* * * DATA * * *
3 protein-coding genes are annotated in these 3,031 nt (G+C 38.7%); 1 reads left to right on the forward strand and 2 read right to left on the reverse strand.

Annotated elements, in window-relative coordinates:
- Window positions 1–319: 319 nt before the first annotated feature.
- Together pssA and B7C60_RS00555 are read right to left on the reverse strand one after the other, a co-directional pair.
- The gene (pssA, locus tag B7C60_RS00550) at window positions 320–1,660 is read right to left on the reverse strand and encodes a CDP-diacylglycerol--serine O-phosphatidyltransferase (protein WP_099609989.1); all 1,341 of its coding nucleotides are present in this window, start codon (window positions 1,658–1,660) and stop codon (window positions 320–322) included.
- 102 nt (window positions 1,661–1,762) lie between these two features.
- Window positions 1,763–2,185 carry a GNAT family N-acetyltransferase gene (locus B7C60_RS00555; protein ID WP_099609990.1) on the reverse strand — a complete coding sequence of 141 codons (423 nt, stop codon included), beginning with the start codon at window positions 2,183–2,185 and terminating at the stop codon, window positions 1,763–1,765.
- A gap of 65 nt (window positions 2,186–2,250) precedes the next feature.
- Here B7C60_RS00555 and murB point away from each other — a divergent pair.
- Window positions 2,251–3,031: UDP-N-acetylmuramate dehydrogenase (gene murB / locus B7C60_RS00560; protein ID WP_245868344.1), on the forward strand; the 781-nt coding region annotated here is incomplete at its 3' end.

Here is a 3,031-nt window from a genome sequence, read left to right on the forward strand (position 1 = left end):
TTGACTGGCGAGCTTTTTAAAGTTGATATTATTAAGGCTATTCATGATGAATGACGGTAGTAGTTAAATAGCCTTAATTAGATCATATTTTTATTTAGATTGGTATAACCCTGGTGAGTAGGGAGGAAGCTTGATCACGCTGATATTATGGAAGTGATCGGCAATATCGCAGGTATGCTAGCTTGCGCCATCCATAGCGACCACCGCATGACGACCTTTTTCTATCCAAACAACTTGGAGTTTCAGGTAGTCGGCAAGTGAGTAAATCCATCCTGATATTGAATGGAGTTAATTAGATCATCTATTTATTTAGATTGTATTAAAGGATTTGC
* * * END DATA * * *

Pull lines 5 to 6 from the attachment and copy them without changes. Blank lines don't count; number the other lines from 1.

- The gene (pssA, locus tag B7C60_RS00550) at window positions 320–1,660 is read right to left on the reverse strand and encodes a CDP-diacylglycerol--serine O-phosphatidyltransferase (protein WP_099609989.1); all 1,341 of its coding nucleotides are present in this window, start codon (window positions 1,658–1,660) and stop codon (window positions 320–322) included.
- 102 nt (window positions 1,661–1,762) lie between these two features.